[c-nsp] Cisco 8000

Saku Ytti saku at ytti.fi
Fri Dec 20 02:56:07 EST 2019

On Fri, 20 Dec 2019 at 09:42, Mark Tinka <mark.tinka at seacom.mu> wrote:

> When Broadcom design their chips, they aren't doing it from the
> perspective of what the vendors are going to incorporate with their
> hardware, software and service roadmaps. Similarly, when the equipment
> vendors are building software for platforms that are going to be based
> on Broadcom chips, they aren't necessarily building them for whatever
> future Broacdom have in mind.

This is making huge assumptions. This is assuming that when Leaba
designed the chips they decided their exit will be vendor acquiring
them and that decision impacted how the chip is being designed. To me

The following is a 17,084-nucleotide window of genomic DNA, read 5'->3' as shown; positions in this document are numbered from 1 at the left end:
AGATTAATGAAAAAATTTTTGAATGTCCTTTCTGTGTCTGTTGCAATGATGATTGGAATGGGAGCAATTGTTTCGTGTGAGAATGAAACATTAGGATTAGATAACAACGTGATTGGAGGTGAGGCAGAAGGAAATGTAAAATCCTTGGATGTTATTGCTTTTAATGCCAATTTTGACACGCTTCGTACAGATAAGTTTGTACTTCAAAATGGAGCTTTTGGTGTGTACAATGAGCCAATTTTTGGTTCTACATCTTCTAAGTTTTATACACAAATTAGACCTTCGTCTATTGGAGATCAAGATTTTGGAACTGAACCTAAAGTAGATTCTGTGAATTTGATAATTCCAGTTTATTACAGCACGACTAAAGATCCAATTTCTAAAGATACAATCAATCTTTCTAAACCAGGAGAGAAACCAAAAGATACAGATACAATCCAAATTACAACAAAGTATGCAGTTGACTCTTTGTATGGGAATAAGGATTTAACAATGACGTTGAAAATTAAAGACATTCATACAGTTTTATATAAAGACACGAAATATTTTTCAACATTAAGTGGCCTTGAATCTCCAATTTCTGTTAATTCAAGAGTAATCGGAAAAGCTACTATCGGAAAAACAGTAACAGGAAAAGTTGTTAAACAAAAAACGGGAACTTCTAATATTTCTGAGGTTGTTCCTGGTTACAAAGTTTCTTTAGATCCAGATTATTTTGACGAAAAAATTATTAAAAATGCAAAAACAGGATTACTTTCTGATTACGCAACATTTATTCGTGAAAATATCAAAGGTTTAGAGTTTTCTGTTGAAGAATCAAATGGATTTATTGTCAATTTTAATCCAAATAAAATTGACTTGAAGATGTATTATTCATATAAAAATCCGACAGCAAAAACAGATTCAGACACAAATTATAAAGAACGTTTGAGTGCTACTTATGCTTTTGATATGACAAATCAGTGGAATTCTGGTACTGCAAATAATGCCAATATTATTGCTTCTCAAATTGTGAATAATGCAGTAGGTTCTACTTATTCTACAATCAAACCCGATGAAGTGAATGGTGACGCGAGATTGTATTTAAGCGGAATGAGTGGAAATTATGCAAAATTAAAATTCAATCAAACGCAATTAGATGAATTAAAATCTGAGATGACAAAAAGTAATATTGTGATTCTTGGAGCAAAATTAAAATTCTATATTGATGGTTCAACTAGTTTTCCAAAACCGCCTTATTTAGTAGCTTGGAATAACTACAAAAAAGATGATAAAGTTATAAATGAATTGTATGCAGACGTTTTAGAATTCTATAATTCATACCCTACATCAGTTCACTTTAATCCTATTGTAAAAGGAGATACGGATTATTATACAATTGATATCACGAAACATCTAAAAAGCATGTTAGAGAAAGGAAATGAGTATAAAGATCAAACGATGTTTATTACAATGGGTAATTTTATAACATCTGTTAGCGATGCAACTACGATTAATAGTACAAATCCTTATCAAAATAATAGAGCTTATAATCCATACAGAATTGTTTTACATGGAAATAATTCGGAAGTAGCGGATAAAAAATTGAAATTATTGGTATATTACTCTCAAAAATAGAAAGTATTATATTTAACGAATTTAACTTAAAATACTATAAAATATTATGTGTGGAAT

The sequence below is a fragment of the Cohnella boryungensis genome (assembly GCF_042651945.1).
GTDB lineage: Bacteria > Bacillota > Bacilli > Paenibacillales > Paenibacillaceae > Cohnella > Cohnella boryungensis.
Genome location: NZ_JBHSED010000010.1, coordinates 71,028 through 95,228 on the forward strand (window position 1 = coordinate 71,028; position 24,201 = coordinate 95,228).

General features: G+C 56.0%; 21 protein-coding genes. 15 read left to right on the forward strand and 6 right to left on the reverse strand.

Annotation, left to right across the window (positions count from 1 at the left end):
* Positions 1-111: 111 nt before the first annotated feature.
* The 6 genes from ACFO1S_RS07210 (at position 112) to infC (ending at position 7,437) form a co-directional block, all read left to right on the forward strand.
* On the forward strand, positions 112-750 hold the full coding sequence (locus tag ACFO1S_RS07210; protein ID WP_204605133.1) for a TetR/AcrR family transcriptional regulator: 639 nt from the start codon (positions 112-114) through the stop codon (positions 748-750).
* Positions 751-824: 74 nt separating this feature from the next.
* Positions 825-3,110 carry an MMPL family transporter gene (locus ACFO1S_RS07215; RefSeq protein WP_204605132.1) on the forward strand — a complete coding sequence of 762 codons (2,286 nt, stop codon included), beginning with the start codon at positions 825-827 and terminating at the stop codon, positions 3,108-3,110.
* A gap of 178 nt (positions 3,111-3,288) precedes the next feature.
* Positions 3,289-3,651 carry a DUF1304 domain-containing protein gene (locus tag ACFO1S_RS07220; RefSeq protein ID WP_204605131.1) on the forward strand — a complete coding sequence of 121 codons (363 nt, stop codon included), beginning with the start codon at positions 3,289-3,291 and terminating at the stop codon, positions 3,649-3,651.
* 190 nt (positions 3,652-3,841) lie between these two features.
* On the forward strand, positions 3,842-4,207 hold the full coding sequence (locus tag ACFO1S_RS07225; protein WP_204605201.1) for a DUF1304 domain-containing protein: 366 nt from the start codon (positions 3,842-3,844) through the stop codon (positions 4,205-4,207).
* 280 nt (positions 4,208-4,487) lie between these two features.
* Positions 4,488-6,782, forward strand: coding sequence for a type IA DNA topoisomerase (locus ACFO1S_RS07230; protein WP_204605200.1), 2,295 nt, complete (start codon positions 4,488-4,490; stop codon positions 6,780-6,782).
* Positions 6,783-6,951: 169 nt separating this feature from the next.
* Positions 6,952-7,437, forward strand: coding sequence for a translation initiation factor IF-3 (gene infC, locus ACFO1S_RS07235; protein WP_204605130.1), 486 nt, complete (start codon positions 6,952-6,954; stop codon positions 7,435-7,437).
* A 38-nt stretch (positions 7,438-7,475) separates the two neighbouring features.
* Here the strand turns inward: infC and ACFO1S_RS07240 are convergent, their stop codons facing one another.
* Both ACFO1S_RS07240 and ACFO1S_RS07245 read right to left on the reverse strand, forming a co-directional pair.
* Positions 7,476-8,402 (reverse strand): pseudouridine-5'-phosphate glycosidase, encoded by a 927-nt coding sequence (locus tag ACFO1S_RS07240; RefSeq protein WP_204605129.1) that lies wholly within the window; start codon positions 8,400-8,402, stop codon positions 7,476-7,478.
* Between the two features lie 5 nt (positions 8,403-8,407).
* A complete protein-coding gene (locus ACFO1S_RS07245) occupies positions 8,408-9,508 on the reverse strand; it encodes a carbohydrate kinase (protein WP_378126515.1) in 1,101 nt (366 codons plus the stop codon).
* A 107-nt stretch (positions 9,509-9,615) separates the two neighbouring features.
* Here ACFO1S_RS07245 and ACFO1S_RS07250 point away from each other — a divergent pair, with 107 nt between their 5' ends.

this sounds ridiculous notion.

> This is why we come across strange issues on boxes that we think can be
> solved with a software fix, only for the vendor to come back and say,
> "Ummh, it's actually a chip limitation with Broadcom. We expect that
> limitation to be fixed in the next chip release". Meanwhile, you've
> blown millions of $$ on deployment of the hardware, and can't quite swap
> it out with the boxes that present the new merchant chip.

Pretty sure what you are actually doing is comparing run-to-completion
to pipelines, you hear this 'not possible by the chip' all the time
for vendor own pipelines as well, the only problem is, not many
vendors have pipeline chips. But run PTX/paradise and you'll run into
the same thing. It's fundamental that pipelines are less flexible.

I mean you rock Cisco, ASR9k is merchant up until lightspeed, yet you
don't hear a lot about these complaints about ASR9k.


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